“Five years is spent training in genetic pathology, and at least one of those years needs to be spent in a different lab. This is not much of a problem in cities such as Sydney, as there are multiple labs to train at. However, in places like New Zealand, where there are only two genetic labs in the country to train, or in Perth and Adelaide where there is only a single genetic lab, this is a big deal. It means uprooting family and life to start anew in a different place! I moved from Christchurch to Sydney for 15 months with my husband and dog, leaving his two teenage boys behind with their mother as they were settled at school. My husband flew back every month for a week each time, and the boys had the opportunity to come over in school holidays. It was an unusual time, but well-worth the experience gained. I got to analyse big genomic data (whole exome data), which I didn't have access to in Christchurch, and was able to bring back to New Zealand the knowledge and skills I gained when I came back as a brand new pathologist.
“Training in genetic pathology involves learning about a lot of things that they don't teach you anywhere else, not in medical school or on the wards. You first of all learn the various genetic tests and assays that your lab offers - how to perform them, why they are used, how to interpret results, how to write intelligent reports - gaining a good grounding in techniques and the underlying biology of the disorders. You learn how to ensure quality of the test and result, how to think about whether or not a test has any clinical utility, how to answer the clinical question posed, and what the ethical implications are for the testing we do. You learn how to decode 'genetics-speak' for other clinicians, how to educate and advise other clinicians, how to manage your scientists, how to provide direction. You learn that it takes a team to do this job well. And although you never see patients, they are always at the forefront of what you do, and the reason why we strive to do it right.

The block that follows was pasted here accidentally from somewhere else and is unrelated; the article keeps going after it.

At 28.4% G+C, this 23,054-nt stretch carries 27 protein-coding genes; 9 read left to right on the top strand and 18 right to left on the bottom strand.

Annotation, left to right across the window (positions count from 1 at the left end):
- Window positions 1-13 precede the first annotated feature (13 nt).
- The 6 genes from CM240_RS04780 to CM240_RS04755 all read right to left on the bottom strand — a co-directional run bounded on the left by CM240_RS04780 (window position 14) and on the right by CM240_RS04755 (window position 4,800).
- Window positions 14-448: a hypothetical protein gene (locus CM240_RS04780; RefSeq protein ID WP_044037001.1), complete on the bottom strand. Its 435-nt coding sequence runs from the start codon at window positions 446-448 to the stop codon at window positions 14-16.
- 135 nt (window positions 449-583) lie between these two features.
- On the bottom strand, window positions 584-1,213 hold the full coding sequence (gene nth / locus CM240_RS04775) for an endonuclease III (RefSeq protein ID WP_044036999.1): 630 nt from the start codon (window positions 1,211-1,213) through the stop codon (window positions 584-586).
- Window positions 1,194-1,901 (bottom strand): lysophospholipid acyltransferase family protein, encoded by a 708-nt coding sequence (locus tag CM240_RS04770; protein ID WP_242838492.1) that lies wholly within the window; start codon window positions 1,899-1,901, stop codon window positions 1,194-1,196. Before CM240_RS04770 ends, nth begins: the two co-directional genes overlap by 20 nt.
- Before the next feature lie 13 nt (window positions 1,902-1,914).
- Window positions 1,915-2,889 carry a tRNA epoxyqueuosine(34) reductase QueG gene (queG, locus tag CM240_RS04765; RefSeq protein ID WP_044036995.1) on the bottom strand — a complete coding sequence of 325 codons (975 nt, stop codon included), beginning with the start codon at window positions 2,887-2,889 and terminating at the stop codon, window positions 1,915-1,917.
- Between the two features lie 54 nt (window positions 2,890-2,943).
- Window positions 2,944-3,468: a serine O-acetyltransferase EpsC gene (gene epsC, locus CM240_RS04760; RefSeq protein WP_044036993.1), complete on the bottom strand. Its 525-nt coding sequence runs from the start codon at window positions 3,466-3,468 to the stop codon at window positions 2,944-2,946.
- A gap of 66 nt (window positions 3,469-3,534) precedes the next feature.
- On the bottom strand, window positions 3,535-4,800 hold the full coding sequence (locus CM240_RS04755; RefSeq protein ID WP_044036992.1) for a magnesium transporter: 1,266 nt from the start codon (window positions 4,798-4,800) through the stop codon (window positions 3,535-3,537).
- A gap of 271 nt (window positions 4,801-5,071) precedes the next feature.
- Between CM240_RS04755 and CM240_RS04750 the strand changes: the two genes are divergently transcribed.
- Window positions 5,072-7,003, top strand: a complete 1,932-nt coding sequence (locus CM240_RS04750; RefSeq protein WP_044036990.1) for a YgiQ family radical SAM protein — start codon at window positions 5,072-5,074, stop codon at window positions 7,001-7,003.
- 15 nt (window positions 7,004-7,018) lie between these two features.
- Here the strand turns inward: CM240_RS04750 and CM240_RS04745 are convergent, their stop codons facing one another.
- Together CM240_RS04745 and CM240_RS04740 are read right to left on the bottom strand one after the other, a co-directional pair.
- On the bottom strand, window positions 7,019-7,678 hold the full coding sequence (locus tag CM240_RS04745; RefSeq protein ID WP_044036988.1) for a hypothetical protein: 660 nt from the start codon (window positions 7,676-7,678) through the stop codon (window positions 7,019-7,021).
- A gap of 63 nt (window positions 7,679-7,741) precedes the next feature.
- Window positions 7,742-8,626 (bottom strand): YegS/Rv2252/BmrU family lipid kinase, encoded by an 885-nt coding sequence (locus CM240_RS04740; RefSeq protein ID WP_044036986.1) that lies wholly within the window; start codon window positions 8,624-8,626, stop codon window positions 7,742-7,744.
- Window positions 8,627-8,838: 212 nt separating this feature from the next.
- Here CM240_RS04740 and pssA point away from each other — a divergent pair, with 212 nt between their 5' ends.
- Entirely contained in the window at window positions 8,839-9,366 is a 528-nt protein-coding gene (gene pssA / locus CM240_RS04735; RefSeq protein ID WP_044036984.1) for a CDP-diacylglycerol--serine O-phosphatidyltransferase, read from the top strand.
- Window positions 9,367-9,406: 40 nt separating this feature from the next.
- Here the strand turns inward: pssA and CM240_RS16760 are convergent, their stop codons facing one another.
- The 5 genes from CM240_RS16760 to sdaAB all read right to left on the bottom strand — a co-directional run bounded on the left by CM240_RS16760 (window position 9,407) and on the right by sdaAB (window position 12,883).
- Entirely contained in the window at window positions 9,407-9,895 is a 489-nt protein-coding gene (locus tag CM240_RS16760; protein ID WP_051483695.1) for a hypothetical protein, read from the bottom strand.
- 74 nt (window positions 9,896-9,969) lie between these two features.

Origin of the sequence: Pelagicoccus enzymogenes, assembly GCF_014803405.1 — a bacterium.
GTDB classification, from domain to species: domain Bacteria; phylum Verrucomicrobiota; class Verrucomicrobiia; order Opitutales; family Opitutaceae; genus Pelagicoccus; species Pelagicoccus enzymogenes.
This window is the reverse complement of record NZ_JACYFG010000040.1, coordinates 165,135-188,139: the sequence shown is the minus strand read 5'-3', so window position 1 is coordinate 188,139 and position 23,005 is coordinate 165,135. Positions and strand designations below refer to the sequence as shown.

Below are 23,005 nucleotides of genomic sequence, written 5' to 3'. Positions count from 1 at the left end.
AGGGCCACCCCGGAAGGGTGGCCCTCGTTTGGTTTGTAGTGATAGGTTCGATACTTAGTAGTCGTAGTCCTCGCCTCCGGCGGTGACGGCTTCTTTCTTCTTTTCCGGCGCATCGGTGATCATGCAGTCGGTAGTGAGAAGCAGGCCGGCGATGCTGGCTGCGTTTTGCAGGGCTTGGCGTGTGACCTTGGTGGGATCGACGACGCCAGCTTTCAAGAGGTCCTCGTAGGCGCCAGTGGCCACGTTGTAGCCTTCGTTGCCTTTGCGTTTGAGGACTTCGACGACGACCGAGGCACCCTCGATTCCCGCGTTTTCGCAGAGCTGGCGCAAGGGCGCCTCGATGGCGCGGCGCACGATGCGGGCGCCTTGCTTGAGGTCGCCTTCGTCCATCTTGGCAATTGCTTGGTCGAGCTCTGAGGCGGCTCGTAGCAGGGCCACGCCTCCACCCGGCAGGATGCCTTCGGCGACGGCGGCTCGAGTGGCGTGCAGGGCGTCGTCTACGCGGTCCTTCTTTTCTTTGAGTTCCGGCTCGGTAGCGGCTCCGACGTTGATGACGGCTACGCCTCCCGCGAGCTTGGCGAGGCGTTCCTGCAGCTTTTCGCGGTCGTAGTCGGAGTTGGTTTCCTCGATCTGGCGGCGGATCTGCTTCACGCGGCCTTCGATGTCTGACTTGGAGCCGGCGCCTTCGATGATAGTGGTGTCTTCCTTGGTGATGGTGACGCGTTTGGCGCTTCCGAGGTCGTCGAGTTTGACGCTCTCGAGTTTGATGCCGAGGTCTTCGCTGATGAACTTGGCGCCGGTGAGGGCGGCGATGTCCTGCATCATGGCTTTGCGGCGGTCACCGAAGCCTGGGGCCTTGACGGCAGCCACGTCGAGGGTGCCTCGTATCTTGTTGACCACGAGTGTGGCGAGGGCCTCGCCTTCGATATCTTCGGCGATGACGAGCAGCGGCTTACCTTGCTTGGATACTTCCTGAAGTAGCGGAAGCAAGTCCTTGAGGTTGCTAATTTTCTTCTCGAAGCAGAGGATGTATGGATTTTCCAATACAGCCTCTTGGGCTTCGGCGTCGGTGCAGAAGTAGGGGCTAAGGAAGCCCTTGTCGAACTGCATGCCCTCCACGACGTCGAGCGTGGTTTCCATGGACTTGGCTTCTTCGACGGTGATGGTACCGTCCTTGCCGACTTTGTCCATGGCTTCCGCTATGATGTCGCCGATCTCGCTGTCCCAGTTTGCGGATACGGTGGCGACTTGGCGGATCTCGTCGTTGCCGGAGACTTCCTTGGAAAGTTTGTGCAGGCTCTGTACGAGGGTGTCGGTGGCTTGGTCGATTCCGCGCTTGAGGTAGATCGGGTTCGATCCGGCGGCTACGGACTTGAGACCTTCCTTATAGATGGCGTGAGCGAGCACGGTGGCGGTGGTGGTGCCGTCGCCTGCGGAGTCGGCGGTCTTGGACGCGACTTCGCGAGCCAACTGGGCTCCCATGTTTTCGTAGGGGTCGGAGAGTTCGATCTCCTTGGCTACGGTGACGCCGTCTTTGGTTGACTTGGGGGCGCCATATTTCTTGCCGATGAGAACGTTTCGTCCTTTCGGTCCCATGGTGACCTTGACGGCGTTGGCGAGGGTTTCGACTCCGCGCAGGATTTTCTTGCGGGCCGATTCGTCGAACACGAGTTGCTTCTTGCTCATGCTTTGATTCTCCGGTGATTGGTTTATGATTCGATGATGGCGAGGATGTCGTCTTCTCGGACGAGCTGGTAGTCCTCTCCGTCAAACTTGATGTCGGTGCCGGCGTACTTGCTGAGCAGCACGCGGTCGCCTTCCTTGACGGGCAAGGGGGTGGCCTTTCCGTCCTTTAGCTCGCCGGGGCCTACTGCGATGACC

“What I find exciting about the future of genetic pathology is the endless possibilities of genomic technology, however this must be coupled with responsibility and accountability for all those using it, especially in the diagnostic setting. Whole exome sequencing in a child today could be used in a fetus tomorrow, and in fetal DNA floating in mum's blood next week. Technology is constantly pushing the boundaries of what is possible, and it is up to us to help shape and regulate what is acceptable. It is also becoming increasingly clear that we can't (and shouldn't!) do this alone. Working together across different centres, sharing data, resources and skills is the only way we will be able to advance knowledge in this field. I’m also excited that perhaps someday, there might be more than two genetic pathologists here in NZ, and that we might have our own job category in the Medical Council's list of professions (instead of being Pathologist>Other)!
“I think all of medicine is important, and that we can't do anything without each other. However, I do think the value of pathology is under-recognised, simply because we are not the face the public sees - or even the face that the other clinicians see! And yet, how often do we rely on pathology to help rule in or rule out a diagnosis? Pathology is not that thing that they do in that building over there, taking blood, feeding it into a machine, and pulling out a bit of paper with the result... it is the very core of what we do in medicine. Medicine IS pathology, and we'd be pretty useless without it!”
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This article appeared in the July 2019 Edition of ePathWay which is an online magazine produced by the Royal College of Pathologists of Australasia (http://www.rcpa.edu.au/Library/Publications/ePathway).